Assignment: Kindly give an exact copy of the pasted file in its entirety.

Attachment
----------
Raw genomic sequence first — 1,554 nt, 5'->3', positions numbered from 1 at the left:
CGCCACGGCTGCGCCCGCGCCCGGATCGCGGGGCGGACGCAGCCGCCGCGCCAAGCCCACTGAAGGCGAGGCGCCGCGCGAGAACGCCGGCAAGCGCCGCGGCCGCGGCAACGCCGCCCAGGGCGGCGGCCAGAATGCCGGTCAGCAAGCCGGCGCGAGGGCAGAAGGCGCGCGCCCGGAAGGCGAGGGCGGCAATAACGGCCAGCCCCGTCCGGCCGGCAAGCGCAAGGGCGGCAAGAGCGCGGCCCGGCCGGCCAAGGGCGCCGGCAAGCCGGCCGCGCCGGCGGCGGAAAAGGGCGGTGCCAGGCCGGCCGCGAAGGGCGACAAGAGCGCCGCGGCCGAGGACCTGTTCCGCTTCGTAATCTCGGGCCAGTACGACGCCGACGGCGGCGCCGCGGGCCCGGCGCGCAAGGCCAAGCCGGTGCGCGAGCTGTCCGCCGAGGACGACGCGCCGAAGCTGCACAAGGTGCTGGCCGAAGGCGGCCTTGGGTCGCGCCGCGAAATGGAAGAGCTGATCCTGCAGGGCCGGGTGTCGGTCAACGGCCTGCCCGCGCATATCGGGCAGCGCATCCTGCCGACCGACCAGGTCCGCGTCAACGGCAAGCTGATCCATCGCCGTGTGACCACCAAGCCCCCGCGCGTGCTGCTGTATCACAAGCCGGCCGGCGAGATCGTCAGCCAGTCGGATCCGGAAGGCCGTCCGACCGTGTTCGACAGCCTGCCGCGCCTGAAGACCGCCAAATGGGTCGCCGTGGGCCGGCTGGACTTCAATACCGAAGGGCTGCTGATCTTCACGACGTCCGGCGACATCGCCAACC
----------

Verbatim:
Raw genomic sequence first — 1,554 nt, 5'->3', positions numbered from 1 at the left:
CGCCACGGCTGCGCCCGCGCCCGGATCGCGGGGCGGACGCAGCCGCCGCGCCAAGCCCACTGAAGGCGAGGCGCCGCGCGAGAACGCCGGCAAGCGCCGCGGCCGCGGCAACGCCGCCCAGGGCGGCGGCCAGAATGCCGGTCAGCAAGCCGGCGCGAGGGCAGAAGGCGCGCGCCCGGAAGGCGAGGGCGGCAATAACGGCCAGCCCCGTCCGGCCGGCAAGCGCAAGGGCGGCAAGAGCGCGGCCCGGCCGGCCAAGGGCGCCGGCAAGCCGGCCGCGCCGGCGGCGGAAAAGGGCGGTGCCAGGCCGGCCGCGAAGGGCGACAAGAGCGCCGCGGCCGAGGACCTGTTCCGCTTCGTAATCTCGGGCCAGTACGACGCCGACGGCGGCGCCGCGGGCCCGGCGCGCAAGGCCAAGCCGGTGCGCGAGCTGTCCGCCGAGGACGACGCGCCGAAGCTGCACAAGGTGCTGGCCGAAGGCGGCCTTGGGTCGCGCCGCGAAATGGAAGAGCTGATCCTGCAGGGCCGGGTGTCGGTCAACGGCCTGCCCGCGCATATCGGGCAGCGCATCCTGCCGACCGACCAGGTCCGCGTCAACGGCAAGCTGATCCATCGCCGTGTGACCACCAAGCCCCCGCGCGTGCTGCTGTATCACAAGCCGGCCGGCGAGATCGTCAGCCAGTCGGATCCGGAAGGCCGTCCGACCGTGTTCGACAGCCTGCCGCGCCTGAAGACCGCCAAATGGGTCGCCGTGGGCCGGCTGGACTTCAATACCGAAGGGCTGCTGATCTTCACGACGTCCGGCGACATCGCCAACC